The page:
“Smoking in Japan is much less restricted than in many other nations, and Japan accounts for much of the tobacco consumption in Asia. Nearly 30 million people smoke in Japan, making the country one of the world’s largest tobacco markets. Japan is one of the last industrialized nations in the world where adult smoking is still widespread; statistics show Japanese men smoke at one of the highest rates in the world. The smoking rate among adults was 29% in 2008, 43% of men and 13% of women. As of 2010, the total smoking rate is 24%, 36.6% of Japanese men and 12.1% of Japanese women; this is the lowest recorded figure since Japan Tobacco began surveying in 1965. The law prohibits the smoking of cigarettes by persons under the age of twenty.“
I was surprised when I read this, but then I remembered my basic thesis: the anti-smoking legislation is there to benefit the cigarette companies and Japan has it’s own non-USA, non-UK company so it will not invoke laws that benefdit them.
“Until 1985, the tobacco industry was a government-run monopoly; the government of Japan is still involved in tobacco advertising and etiquette campaigns, and the Ministry of Finance controls 50.2 percent ofJapan Tobacco. It is the world’s third biggest tobacco company, turning over a profit of nearly $3 billion a year.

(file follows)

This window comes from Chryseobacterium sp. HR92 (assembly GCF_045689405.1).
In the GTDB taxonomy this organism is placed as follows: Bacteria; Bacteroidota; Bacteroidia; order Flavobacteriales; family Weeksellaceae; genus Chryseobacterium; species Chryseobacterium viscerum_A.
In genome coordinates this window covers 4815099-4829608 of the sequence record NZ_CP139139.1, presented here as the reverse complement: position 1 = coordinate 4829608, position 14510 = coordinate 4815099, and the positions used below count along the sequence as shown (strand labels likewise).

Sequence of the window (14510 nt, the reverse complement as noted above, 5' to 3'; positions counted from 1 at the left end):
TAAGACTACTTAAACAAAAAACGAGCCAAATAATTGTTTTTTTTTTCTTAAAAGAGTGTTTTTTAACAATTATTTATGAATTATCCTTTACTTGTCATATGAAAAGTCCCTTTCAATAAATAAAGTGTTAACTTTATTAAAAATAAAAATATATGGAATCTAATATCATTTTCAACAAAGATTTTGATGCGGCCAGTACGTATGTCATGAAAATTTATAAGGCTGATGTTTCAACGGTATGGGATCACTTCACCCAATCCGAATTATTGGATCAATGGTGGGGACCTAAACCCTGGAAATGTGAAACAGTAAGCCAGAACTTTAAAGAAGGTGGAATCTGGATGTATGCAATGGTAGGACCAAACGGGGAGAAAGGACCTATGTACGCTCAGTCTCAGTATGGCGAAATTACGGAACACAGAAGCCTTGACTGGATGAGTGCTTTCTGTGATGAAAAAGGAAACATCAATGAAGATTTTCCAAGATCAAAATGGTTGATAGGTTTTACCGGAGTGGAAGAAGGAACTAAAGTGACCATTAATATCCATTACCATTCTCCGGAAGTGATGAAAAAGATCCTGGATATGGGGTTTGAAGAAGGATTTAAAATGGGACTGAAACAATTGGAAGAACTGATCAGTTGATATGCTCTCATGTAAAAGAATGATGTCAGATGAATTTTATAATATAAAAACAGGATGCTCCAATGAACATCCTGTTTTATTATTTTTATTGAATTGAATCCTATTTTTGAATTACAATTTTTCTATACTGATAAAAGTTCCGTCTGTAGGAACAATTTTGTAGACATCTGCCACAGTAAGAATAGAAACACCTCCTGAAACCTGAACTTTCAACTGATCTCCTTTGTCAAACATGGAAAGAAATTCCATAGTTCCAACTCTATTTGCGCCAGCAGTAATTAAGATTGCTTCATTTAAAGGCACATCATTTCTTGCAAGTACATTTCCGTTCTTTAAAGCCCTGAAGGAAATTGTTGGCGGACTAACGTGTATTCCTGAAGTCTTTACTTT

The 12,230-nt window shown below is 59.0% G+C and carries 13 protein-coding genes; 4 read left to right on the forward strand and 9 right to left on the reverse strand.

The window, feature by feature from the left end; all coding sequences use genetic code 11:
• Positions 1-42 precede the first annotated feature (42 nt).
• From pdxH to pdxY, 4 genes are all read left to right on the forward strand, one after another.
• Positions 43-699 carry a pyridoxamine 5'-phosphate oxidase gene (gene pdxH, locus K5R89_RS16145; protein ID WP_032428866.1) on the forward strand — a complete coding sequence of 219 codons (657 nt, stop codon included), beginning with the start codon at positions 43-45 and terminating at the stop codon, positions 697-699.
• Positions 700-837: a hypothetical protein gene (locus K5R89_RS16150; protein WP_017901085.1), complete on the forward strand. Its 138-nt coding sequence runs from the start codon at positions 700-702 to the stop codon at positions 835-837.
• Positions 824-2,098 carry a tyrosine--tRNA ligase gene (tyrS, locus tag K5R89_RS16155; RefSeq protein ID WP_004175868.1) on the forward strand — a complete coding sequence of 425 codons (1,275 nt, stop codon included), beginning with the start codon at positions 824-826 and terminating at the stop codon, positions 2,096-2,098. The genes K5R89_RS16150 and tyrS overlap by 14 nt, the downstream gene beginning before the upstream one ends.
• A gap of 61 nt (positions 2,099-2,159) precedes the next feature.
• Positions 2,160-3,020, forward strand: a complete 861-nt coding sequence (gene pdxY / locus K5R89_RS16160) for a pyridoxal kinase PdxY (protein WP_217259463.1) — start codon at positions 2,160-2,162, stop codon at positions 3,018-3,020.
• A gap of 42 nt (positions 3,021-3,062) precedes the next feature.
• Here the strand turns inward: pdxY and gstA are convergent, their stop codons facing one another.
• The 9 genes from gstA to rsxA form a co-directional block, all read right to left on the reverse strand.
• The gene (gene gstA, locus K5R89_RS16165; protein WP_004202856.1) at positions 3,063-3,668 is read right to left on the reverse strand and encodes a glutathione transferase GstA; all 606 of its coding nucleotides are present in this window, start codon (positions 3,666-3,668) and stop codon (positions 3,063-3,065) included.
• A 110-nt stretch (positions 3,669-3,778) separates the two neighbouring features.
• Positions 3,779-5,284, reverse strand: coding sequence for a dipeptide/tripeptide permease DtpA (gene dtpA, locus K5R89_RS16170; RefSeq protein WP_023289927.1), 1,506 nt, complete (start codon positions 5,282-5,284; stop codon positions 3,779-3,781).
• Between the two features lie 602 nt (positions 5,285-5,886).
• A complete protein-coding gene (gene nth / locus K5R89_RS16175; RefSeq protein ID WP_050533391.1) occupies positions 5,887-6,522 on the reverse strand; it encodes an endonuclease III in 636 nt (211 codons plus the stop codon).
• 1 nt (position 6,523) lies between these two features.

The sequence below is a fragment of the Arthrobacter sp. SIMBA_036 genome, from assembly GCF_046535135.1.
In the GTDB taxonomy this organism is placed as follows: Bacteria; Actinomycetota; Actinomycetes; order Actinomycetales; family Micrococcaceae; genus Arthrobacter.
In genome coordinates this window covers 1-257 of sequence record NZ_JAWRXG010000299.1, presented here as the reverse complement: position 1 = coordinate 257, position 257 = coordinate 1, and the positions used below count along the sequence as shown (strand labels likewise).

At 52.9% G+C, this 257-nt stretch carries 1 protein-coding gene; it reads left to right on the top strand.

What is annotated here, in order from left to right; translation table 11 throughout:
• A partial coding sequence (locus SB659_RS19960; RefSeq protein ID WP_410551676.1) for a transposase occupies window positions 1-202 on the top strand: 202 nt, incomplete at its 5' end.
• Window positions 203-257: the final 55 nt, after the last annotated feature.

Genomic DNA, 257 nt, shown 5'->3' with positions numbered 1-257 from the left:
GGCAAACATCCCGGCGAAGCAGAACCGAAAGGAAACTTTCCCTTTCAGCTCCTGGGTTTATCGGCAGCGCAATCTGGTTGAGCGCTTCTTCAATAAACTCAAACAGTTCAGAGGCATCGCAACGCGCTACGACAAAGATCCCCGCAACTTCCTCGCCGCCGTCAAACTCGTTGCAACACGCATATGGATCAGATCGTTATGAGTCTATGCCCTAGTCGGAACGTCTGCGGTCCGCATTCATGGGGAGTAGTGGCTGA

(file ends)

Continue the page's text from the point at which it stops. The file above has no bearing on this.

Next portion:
Aha! just as I thought. But just wait untill Japan has to approach the IMF for a loan then things will change just like they changed in Turkey! (Read how the Japan Tobacco’s bid to buy TEKEL, the Turkish tobacco monopoly was blocked in favour of BAT buying it a few years later.)
Japan has one more interesting lesson for us.
Look at the decline in smoking in this country with fewer restrictions than other:
Whereas the US increased between 2007 and 2009 (economic woes?) the incidence in Japan continued to decline.
Lesson: the decline in the incidence of smoking might not have anything to do with the anti-smoking lobby, but more to do with life-style changes involving healthier living.